linkfw points to a valid Zip archive. Once downloaded and decompressed, -[guiinject _loadPluginAtLocation:] will load the framework and send a run message to its principalClass. md5fw value is used for self-update.

Ads are downloaded, but so far, we don’t see any of them. They are probably rendered in a hidden view.


Downloaded Framework

$ openssl dgst -sha256 DailyUploadDownloadLib 
SHA256(DailyUploadDownloadLib)= 00ca48ebeda3d93ccf1b8b405fcf4c2062424bbc99425e27f0b65c7ee238780e

$ file DailyUploadDownloadLib 
DailyUploadDownloadLib: Mach-O universal binary with 2 architectures
DailyUploadDownloadLib (for architecture armv7): Mach-O dynamically linked shared library arm
DailyUploadDownloadLib (for architecture arm64): Mach-O 64-bit dynamically linked shared library

The developer identifier is different:

$ codesign -dvv DailyUploadDownloadLib 2>&1 | grep Authority
Authority=iPhone Developer: Pham Hiep (8DYXPR6ZBP)
Authority=Apple Worldwide Developer Relations Certification Authority
Authority=Apple Root CA

The User and Organization names are in the framework header:

$ cat Headers/DailyUploadDownloadLib.h 
// DailyUploadDownloadLib.h
// DailyUploadDownloadLib
// Created by GTT Media Hanoi on 9/29/16.
// Copyright © 2016 T&B. All rights reserved.

This file was automatically generated by Xcode. According to ITviec jobs website, GTT Media and T&B are outsourcing companies.

Once loaded, the framework ask a lib service for two lists of files, on DailyUploads and FileFactory file-hosting sites.


  "list": [


  "list": [

The framework also periodically checks the external IP address of the iOS device, using DynDNS.

When the framework is loaded, or when the external IP address changes, a random file from both hosting sites is downloaded. It’s worth noting DailyUploads and FileFactory have affiliation programs (per thousand downloads). Median file size is 15 Mb.

DailyUploads links point to other iOS applications. They are also signed by nguyen tat hung and injected:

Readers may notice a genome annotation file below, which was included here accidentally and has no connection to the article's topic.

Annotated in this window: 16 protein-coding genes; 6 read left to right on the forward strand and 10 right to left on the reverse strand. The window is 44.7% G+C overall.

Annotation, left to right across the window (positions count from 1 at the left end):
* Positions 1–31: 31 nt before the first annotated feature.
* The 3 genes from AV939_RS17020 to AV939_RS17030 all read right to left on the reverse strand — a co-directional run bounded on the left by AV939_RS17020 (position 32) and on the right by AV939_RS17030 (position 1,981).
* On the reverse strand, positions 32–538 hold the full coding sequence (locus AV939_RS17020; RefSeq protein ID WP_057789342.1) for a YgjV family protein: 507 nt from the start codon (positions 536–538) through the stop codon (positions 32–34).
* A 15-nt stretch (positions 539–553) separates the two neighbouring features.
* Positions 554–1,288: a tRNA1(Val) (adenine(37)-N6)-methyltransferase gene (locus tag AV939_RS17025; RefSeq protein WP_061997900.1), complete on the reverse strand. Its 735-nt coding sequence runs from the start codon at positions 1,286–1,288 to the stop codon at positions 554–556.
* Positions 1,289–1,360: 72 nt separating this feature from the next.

$ yara -r iOS.GuiInject.yara DailyUploads
ipa_jb DailyUploads/com.infinear.call-clutch2.ipa
ipa_jb DailyUploads/com.axidep.polyglotvoicereader-clutch2.ipa
ipa_jb DailyUploads/com.contrast.mileagelog-clutch2.ipa
ipa_jb DailyUploads/com.kymatica.AUFX-Space-clutch2.ipa
ipa_jb DailyUploads/co.qapps.calcpro-clutch2.ipa
ipa_jb DailyUploads/com.pixiapps.ecoutemobile-clutch2.ipa
ipa_jb DailyUploads/com.jhnd.blender-clutch2.ipa
ipa_jb DailyUploads/com.jackadam.darksky-rc.ipa
ipa_jb DailyUploads/com.markelsoft.Text2Speech-clutch2.ipa
ipa_jb DailyUploads/com.giacomoballi.FindTower-clutch2.ipa
ipa_jb DailyUploads/com.venderbase.dd-wrt-clutch2.ipa
ipa_jb DailyUploads/com.vincenzoaccardi.itracking-clutch2.ipa
ipa_jb DailyUploads/com.realvnc.VNCViewer-clutch2.ipa
ipa_jb DailyUploads/com.yacreader.yacreader-clutch2.ipa
ipa_jb DailyUploads/com.plumamazing.iWatermark-clutch2.ipa


Abusing the Injected Adware Library

So, a dynamic library asks a remote host using an insecure protocol for code to execute… What could possibly go wrong?

By intercepting and modifying the update response, we successfully load our code:

Abusing the Injected Library


This is Arbitrary Code Execution using Man in the Middle attack. We should probably thank crackers, or developers, for explicitly allowing NSAllowsArbitraryLoads (insecure http protocol) in App Transport Security.


Hundreds of Samples

Using VirusTotal Retrohunt and some Yara rules, we find hundreds of samples.


The incentive for jailbreak is research, not piracy. Production devices must stay away from jailbreak and piracy.

Real crackers never monetize their findings, and most developers provide free versions of their products, with their own ads. Those ad revenues go to the author instead of some random selfish cracker.

And while we are on it, for the price of that latest iOS device, people could get hundreds of programs and improve their current device experience. They won’t even have to feel guilty for Apple as the mothership takes its cut on App Store sales.

Conclusions regarding crackers earned money using hidden ads and fake downloads, users wasted data plans, or potential abuses of the injected adware library are left as an exercise to the reader.

For other deep analyses on hacks and attacks, check out SentinelOne’s other Security Research blogs.

SentinelOne unifies next-generation prevention, detection, and response in a single platform to protect user endpoints and critical servers from all types of advanced attacks. Learn more about the SentinelOne Endpoint Protection Platform’s technology.